Beware and be warned! There is another alternative/complementary medicine book coming at you soon. If you have tried every known medical care including traditional/alternative/complementary medicine and still suffer from your chronic incurable disease or medically unexplained symptoms (MUS), consider reading this book which could lead to an “accidental cure.”
I will soon release a book titled, Accidental Cure. In preparation for the book’s release, I’d like to share my thoughts on the current state of medical care including how to heal and protect yourself and your family from a computerized (medical informatics) and institutionalized medicine called Evidence Based Medicine.
I’ve been writing monthly articles, published in the Healthy Planet and on my website, for many years in order to share my experiences of healing with my patients and the public. Writing the articles has been an important medium to spread the knowledge of healing when other methods have often failed and people look outside conventional medicine for an alternative medical care.
The accumulation of the knowledge and patient success experiences contained in these articles seemed to naturally call for turning them into a book. I want to show how seemingly unrelated symptoms have common linkages that can lead to what I call an “Accidental Cure.”
I’ve been compelled to write this book based on nearly 20 years of writing articles while practicing Alternative/Complementary medicine and surviving the conventional medical establishment. I’m also compelled to share my unique experience as an alternative medicine practitioner practicing traditional medicine during tours of duty throughout my 25 years of military experience as a U.S. Army Reserve medical officer. I retired as a full colonel in 2007. During these years, I successfully integrated some unique medical perspective into the health care of several top military officers when the best conventional medical care wasn’t able to help them.
I believe the public needs to know the current state of medical education which has a direct impact on your medical care.
In 1990, the Journal of the American Medical Association (JAMA) called medical informatics “an emerging academic discipline and institutional priority.” Medical informatics has been the “intersection of information science, computer, and health care.”
Young doctors are being taught to integrate a computer in their relationship with patients. A curriculum guideline titled, “Recommended Curriculum Guidelines for Family Medicine Residents,” endorsed by the American Academy of Family Physicians, says that didactic lectures should be augmented with instruction regarding principles of the doctor-patient-computer relationship in daily practice.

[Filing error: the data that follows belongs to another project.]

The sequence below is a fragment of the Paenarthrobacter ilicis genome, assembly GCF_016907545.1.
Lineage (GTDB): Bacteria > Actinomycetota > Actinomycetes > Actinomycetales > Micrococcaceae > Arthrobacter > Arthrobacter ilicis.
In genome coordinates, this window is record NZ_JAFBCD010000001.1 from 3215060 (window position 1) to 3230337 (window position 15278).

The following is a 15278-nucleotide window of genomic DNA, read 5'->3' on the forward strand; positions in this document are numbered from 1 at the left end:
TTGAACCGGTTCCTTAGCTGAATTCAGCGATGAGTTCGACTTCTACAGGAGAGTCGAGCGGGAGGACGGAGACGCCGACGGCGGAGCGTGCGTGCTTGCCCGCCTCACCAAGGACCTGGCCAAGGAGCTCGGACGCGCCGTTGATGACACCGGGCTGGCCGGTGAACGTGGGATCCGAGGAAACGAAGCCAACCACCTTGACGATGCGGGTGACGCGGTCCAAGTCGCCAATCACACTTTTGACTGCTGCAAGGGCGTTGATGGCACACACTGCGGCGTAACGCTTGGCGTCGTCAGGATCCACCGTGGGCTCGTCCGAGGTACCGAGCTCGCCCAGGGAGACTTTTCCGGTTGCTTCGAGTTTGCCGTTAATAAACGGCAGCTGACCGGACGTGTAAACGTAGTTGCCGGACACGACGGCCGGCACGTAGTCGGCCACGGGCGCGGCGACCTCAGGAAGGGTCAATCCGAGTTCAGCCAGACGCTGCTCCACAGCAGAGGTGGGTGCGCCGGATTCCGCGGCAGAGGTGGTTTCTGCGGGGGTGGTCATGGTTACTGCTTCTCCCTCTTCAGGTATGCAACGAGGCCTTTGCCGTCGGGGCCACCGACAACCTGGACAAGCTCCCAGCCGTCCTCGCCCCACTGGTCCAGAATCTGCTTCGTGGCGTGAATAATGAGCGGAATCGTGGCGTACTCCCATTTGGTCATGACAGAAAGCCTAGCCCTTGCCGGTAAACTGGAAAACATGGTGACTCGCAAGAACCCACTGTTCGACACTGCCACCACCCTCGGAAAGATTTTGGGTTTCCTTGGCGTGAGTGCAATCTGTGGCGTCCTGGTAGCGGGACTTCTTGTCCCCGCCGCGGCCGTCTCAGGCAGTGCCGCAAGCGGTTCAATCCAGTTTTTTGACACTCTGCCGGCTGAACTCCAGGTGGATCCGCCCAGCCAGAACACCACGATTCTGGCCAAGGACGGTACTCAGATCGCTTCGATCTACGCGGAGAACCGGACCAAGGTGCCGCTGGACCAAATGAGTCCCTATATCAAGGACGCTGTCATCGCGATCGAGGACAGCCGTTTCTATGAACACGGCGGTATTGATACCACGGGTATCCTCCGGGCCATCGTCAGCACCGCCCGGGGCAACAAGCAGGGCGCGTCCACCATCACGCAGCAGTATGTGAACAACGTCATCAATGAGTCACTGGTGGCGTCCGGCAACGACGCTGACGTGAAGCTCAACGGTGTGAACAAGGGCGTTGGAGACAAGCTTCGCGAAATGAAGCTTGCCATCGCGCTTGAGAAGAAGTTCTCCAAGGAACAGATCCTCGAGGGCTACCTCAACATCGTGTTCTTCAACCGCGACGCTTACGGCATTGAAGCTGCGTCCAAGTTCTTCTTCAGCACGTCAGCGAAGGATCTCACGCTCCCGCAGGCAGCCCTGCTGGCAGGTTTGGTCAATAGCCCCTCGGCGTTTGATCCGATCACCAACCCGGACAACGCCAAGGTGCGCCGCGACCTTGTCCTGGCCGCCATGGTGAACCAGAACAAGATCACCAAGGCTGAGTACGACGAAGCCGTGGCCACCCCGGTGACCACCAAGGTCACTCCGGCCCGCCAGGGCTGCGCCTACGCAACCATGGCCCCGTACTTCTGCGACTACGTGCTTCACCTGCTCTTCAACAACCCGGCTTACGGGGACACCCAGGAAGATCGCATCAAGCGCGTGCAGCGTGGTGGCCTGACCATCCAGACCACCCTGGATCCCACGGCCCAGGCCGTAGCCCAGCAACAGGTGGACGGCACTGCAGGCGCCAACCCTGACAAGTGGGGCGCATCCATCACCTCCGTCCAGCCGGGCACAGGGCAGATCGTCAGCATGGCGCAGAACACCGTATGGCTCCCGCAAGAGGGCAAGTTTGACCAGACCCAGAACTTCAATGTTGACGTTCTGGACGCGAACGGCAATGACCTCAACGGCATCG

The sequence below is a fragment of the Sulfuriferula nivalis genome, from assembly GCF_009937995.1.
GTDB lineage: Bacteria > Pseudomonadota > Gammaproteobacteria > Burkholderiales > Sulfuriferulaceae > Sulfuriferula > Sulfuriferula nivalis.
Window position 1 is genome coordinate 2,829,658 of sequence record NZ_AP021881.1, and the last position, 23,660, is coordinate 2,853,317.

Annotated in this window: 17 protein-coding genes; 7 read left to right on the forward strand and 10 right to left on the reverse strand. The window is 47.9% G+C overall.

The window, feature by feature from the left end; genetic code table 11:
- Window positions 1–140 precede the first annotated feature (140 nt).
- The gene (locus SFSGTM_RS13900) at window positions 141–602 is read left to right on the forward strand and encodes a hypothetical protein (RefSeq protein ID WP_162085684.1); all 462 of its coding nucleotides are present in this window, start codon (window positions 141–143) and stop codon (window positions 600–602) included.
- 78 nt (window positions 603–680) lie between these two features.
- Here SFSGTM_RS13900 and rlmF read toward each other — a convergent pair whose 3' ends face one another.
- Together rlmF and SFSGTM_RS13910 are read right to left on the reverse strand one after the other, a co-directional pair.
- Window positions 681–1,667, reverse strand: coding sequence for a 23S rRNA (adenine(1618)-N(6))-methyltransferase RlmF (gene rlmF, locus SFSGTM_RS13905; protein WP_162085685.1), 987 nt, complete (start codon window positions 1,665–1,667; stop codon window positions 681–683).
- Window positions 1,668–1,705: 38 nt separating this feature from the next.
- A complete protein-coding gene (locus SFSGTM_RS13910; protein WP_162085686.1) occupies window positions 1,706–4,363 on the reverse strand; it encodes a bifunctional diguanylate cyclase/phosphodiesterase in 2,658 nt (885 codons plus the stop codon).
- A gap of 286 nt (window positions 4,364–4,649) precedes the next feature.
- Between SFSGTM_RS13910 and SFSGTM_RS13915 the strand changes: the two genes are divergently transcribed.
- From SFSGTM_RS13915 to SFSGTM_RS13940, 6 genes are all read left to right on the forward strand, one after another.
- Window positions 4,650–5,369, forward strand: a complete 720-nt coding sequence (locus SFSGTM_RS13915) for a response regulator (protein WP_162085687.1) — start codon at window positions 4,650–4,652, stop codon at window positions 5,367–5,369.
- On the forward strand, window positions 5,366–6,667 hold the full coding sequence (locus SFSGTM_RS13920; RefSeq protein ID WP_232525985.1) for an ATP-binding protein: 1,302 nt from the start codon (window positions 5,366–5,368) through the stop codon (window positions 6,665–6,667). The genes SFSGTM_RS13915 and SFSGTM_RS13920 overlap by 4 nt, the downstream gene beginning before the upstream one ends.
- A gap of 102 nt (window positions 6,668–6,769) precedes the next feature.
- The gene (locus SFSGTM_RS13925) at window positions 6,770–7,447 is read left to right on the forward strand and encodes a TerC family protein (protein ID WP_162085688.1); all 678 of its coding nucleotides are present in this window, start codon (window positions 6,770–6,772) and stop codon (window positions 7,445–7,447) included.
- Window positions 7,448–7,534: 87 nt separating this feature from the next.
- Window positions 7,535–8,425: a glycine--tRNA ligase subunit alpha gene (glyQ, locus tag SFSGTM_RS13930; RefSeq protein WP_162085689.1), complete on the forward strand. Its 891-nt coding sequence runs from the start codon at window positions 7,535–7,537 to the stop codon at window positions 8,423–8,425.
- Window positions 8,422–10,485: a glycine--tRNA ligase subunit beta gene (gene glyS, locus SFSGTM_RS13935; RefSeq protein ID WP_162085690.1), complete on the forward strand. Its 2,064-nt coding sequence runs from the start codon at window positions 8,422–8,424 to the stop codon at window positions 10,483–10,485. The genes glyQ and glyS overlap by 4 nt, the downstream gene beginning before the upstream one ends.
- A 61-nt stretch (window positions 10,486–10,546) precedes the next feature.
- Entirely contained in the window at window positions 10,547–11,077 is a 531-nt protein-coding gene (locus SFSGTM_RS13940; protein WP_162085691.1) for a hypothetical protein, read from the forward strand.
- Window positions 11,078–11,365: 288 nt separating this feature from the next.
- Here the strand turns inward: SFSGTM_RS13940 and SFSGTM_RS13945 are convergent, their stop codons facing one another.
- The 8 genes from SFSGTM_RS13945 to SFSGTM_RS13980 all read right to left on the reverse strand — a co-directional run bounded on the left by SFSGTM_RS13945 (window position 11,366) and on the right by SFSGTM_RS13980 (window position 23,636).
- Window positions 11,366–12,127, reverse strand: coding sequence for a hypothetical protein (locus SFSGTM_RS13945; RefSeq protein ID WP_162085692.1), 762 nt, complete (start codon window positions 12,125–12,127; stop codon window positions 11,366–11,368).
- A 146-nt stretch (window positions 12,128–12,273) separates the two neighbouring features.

Young doctors are also being steered away from an “individual” model to a “population-based” model through technology applications in a doctor-computer-patient model. What does that mean to you as a population-based rather than individual based patient?
With the addition of a computer in the “doctor-patient” relationship, and all the data basing that is being added to conventional medicine, a young doctor has no choice but to follow the protocols based on traditional medicine, established through “evidence-based medicine,” which emphasizes “population studies” rather than a study of the “individual” and the unique aspects of the patient.
In 1992, the term “evidence based medicine” first appeared in the literature in a paper by Guyatt et al. The article is titled, “Evidence based medicine. A new approach to teaching the practice of medicine.” and was published in JAMA 268 (17): 2420-5, November 1992.
The authors introduced readers to a “new paradigm” for medical practice “that deemphasizes intuition, unsystematic clinical experience and pathophysiological rationale as sufficient grounds for decision making” and stresses the “examination of evidence” from clinical research that is “double-blinded” and “randomized.”
We are training young doctors to care for patients, not from a humanistic understanding of the unique individual, but from the perspective of statistical analysis of averages of large populations. If a patient’s unique complaints, which are based on their actual experience, does not coincide with standard criteria based on lab results, his or her complaints are no longer valid and the medical doctor’s response is typically, “Everything is fine and nothing is wrong with you. Your problem might be in your head.”
No wonder The Lancet, the world’s most prestigious medical journal founded in 1823, published an article in 2005, “Could Evidence-Based Medicine Be a Danger to Progress? If everything has to be double-blinded, randomized, and evidence-based, where does that leave new ideas?” (The Lancet, Vol.366, July 9-15, 2005)
If you’re suffering from a chronic and incurable disease, have been diagnosed with “medically unexplained symptoms (MUS)” and labeled as a weird, difficult or extreme patient, there is hope for you. Think outside of MUS head! Your medical problems may not be what you think or what you have been told or diagnosed.
Think hidden parasite infection, food allergies, environmental toxicities from heavy metals and chemical exposures, dental infection, diet and nutrition, unresolved emotional conflict and the need for detoxifications. Accidental Cure, the book, will explain my approach to an individualized evaluation based on your unique biological terrain, biocybernetic matrix, and bioenergetic, acupuncture meridian assessment.
You may go to my website for numerous articles. You can purchase the book from Amazon. Beware and be warned! To some, this book will seem like it’s just full of crock pot ideas on alternative/complementary medicine. To others, it feels like a sigh of relief, an accidental discovery of an oasis in a desert.